Having Owen join our family has been both a complete joy and a very eye-opening experience. As Owen grows and hits his various milestones, Dylan and I have realized how hard we and the twins have worked for so many of their milestones thus far. I helped the twins practice rolling for months, followed Mason around helping him to crawl after Ryan for hours each day, and worked so hard to strengthen Mason’s legs to help him to stand. Comparatively, with Owen it feels like we blink and Owen has mastered another milestone with little or no help from us. At three months, all of a sudden he learned to roll and has slept on his belly every day since. It has been very similar with sitting, crawling, and pulling to stand. He never stops babbling and is eagerly trying to do everything his brothers do. He is a sweet, goofy, LOUD, and adventurous kiddo. We could not be prouder of all three of our boys! The twins, though they are behind their same-age peers, have overcome more in their lives than most adults, and for that we are constantly in awe of their perseverance and resilience. It has just been an interesting and, at times, tough experience to realize how much harder they have had to work to reach their milestones than many of their peers. Sometimes we just wish that they could catch a break! We are hopeful that one day the chapters of their lives that revolve around and are so deeply impacted by their prematurity will be just a memory, but we just aren’t there yet.
Between weekly therapy appointments, feeling sad seeing them frustrated in not being able to communicate their big toddler opinions to us, the moments of panic at the start of every cold wondering if it will truly be just a sniffle or if we will be readmitted to the hospital again, and just the ongoing uncertainty of long-term impacts, we live in constant reminder of the rough start that the boys had. These past two years of CONSTANTLY having to weigh the risks of staying completely isolated versus the boys potentially getting sick and being hospitalized has been exhausting, stressful, and overwhelming. But we also live with a deep feeling of gratitude for the opportunity to raise such incredible boys. It may seem like the hard part is over, pictures of the tubes and wires are long gone, but the hard isn’t gone, it just looks different. We still have sad days, days where we wish the start to their life wasn’t so hard, days where we wonder what life would look like if they had been born 12 weeks, or even just 1 week later! But then we remember how blessed we are to have our boys. The NICU was challenging, and devastating, and traumatic, but we got to bring our boys home with us. At Children’s we were surrounded by families whose kiddos would likely never get to go home from the NICU. We heard from right outside our room, the heart-wrenching moment when a mom realized that her daughter had passed away. Our NICU journey was hard, but not a day goes by that we don’t realize that it could have been unimaginably worse.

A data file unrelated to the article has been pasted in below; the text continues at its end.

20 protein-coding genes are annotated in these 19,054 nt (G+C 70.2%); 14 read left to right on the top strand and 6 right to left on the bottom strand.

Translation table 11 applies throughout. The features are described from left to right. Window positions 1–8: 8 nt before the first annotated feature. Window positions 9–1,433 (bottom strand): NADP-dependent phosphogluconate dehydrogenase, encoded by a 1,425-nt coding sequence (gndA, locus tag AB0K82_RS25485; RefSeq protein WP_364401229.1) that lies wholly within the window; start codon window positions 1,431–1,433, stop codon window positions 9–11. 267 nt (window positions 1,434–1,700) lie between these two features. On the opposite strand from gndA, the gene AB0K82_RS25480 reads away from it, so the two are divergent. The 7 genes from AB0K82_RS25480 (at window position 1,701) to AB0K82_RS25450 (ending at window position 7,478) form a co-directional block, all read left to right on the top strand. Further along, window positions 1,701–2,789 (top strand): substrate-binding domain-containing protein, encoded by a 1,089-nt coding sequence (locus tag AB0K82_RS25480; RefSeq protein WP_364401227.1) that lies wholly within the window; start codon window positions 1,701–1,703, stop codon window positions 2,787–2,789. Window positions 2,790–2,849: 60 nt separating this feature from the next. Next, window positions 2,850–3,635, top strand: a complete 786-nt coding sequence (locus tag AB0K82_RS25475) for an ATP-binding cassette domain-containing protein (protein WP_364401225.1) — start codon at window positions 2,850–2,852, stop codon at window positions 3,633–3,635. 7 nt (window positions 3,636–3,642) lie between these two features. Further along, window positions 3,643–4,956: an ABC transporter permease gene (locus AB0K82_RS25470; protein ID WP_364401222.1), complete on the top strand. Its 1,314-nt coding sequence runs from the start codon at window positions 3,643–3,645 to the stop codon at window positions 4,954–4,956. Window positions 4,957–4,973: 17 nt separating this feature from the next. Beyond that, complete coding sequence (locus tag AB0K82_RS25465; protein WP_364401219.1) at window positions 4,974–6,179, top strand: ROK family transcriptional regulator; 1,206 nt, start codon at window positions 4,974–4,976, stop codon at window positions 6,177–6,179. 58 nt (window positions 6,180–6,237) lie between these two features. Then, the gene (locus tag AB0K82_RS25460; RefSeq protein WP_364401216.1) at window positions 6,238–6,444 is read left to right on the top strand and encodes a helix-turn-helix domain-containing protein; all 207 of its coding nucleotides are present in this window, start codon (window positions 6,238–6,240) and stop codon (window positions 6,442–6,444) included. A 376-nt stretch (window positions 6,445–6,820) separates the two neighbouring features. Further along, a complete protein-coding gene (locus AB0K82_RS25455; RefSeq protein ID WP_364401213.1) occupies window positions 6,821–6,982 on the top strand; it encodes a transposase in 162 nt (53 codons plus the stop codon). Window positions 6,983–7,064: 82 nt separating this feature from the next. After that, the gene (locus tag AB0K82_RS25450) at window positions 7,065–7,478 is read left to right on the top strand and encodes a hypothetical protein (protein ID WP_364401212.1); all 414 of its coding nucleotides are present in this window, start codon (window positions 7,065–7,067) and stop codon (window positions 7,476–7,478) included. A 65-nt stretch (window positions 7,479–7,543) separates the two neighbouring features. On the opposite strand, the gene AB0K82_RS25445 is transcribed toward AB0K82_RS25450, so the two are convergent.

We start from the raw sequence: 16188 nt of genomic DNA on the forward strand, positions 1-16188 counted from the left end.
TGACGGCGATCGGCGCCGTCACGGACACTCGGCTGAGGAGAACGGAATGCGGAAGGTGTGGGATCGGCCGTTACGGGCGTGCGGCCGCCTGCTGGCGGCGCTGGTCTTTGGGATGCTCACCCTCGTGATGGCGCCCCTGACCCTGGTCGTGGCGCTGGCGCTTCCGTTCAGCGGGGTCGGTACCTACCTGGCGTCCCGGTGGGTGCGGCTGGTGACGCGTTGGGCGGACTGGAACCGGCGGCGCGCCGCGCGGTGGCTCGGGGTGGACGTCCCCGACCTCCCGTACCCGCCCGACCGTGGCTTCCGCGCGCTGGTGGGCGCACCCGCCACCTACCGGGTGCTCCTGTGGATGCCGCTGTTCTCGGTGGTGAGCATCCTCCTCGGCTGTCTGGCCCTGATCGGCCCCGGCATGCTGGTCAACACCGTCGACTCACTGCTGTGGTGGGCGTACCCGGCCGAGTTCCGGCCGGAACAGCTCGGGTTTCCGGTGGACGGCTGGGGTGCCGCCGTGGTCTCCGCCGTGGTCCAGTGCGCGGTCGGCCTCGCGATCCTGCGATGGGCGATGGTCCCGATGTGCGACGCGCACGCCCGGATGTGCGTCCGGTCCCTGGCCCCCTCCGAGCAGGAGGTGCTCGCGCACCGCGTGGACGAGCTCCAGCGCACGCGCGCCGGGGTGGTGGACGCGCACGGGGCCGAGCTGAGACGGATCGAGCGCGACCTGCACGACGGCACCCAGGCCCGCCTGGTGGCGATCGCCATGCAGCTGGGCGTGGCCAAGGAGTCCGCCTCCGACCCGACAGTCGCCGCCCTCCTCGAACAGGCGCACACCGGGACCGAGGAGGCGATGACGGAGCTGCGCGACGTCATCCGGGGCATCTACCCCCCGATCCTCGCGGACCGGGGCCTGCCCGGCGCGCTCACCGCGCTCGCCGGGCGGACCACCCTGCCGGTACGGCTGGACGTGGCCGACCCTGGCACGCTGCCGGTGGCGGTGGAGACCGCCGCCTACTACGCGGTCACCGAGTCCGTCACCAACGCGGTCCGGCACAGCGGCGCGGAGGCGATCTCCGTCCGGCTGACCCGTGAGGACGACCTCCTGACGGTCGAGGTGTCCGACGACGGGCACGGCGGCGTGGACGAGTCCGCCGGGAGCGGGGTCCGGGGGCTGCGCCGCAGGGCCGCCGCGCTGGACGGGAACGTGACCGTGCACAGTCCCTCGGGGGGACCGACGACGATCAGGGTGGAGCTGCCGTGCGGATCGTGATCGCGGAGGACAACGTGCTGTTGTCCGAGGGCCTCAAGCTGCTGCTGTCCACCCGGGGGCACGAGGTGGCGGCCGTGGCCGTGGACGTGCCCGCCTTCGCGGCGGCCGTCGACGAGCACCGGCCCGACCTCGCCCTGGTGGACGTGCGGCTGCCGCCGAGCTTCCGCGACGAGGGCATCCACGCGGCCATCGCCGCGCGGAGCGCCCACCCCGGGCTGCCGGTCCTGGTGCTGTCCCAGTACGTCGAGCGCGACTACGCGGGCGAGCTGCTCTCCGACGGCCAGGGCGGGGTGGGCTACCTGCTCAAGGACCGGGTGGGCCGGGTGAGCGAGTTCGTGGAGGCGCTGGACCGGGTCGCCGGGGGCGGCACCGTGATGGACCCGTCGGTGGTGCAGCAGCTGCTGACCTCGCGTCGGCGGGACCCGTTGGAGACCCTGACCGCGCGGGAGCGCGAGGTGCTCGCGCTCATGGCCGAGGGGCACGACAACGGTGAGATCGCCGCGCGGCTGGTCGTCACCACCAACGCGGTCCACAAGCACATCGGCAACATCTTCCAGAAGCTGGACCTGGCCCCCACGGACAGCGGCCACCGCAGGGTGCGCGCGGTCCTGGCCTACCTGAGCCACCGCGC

The NICU drastically changed our lives. In some really hard ways, and in some incredible ways. Dylan and I consider ourselves to be pretty bad*ss parents and going through that experience has put lot of things into perspective. After having Mason code while I was holding him, or having a nurse bag Ryan 10 times in one shift to get him to keep breathing, many things that used to raise our blood pressure just don’t anymore! I have also gained a growing passion to support NICU families and gotten involved in several different organizations in various ways such as leading weekly zoom meetings to develop resources for parents, presenting at a conference to share our NICU story, participating in various events to raise money for NICU families, and connecting in groups and one-on-one with fellow NICU mamas. While I wouldn’t choose to go through the NICU again and wouldn’t wish that experience on anyone, I am also grateful for what we have learned about our kiddos and life in general. There are still really hard days filled with tears and discouragement, but there is an abundance of hope, joy, and gratitude as well. I am grateful for the strength Dylan and I have gained as individuals, as parents, and in our marriage, and I am also grateful for the way my life trajectory has changed toward supporting other NICU families. We are thrilled to be celebrating 2 years at home with Ryan and Mason and almost 12 sweet months as a family of five.